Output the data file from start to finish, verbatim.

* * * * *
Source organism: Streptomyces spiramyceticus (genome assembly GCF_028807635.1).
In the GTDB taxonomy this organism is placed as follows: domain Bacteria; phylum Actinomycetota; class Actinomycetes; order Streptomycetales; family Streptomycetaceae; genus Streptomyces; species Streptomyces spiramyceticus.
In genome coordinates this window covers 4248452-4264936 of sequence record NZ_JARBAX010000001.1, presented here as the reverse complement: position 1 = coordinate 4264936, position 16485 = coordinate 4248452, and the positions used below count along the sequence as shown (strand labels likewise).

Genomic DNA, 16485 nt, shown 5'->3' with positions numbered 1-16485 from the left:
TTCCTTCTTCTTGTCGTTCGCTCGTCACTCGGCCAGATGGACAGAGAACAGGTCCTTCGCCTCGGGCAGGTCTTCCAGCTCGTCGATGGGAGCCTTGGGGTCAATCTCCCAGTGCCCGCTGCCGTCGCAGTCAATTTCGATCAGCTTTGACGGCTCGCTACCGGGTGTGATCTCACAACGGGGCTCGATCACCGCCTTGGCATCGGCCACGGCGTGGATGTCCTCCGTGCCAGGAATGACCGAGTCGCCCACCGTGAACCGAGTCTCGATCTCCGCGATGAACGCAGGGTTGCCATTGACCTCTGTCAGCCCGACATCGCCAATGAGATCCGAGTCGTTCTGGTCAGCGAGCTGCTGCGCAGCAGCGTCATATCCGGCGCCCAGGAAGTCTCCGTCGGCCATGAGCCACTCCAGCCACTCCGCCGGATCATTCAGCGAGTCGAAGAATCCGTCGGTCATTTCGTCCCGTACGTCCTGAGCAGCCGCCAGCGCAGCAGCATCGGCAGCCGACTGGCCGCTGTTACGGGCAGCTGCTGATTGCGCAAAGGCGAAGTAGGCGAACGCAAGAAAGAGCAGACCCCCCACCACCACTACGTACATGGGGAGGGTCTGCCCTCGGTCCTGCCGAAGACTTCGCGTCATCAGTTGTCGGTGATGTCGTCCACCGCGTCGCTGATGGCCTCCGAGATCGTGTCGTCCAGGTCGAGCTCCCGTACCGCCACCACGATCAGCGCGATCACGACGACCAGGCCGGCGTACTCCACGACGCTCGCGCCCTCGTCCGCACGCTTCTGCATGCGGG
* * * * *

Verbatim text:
Source organism: Streptomyces spiramyceticus (genome assembly GCF_028807635.1).
In the GTDB taxonomy this organism is placed as follows: domain Bacteria; phylum Actinomycetota; class Actinomycetes; order Streptomycetales; family Streptomycetaceae; genus Streptomyces; species Streptomyces spiramyceticus.
In genome coordinates this window covers 4248452-4264936 of sequence record NZ_JARBAX010000001.1, presented here as the reverse complement: position 1 = coordinate 4264936, position 16485 = coordinate 4248452, and the positions used below count along the sequence as shown (strand labels likewise).

Genomic DNA, 16485 nt, shown 5'->3' with positions numbered 1-16485 from the left:
TTCCTTCTTCTTGTCGTTCGCTCGTCACTCGGCCAGATGGACAGAGAACAGGTCCTTCGCCTCGGGCAGGTCTTCCAGCTCGTCGATGGGAGCCTTGGGGTCAATCTCCCAGTGCCCGCTGCCGTCGCAGTCAATTTCGATCAGCTTTGACGGCTCGCTACCGGGTGTGATCTCACAACGGGGCTCGATCACCGCCTTGGCATCGGCCACGGCGTGGATGTCCTCCGTGCCAGGAATGACCGAGTCGCCCACCGTGAACCGAGTCTCGATCTCCGCGATGAACGCAGGGTTGCCATTGACCTCTGTCAGCCCGACATCGCCAATGAGATCCGAGTCGTTCTGGTCAGCGAGCTGCTGCGCAGCAGCGTCATATCCGGCGCCCAGGAAGTCTCCGTCGGCCATGAGCCACTCCAGCCACTCCGCCGGATCATTCAGCGAGTCGAAGAATCCGTCGGTCATTTCGTCCCGTACGTCCTGAGCAGCCGCCAGCGCAGCAGCATCGGCAGCCGACTGGCCGCTGTTACGGGCAGCTGCTGATTGCGCAAAGGCGAAGTAGGCGAACGCAAGAAAGAGCAGACCCCCCACCACCACTACGTACATGGGGAGGGTCTGCCCTCGGTCCTGCCGAAGACTTCGCGTCATCAGTTGTCGGTGATGTCGTCCACCGCGTCGCTGATGGCCTCCGAGATCGTGTCGTCCAGGTCGAGCTCCCGTACCGCCACCACGATCAGCGCGATCACGACGACCAGGCCGGCGTACTCCACGACGCTCGCGCCCTCGTCCGCACGCTTCTGCATGCGGG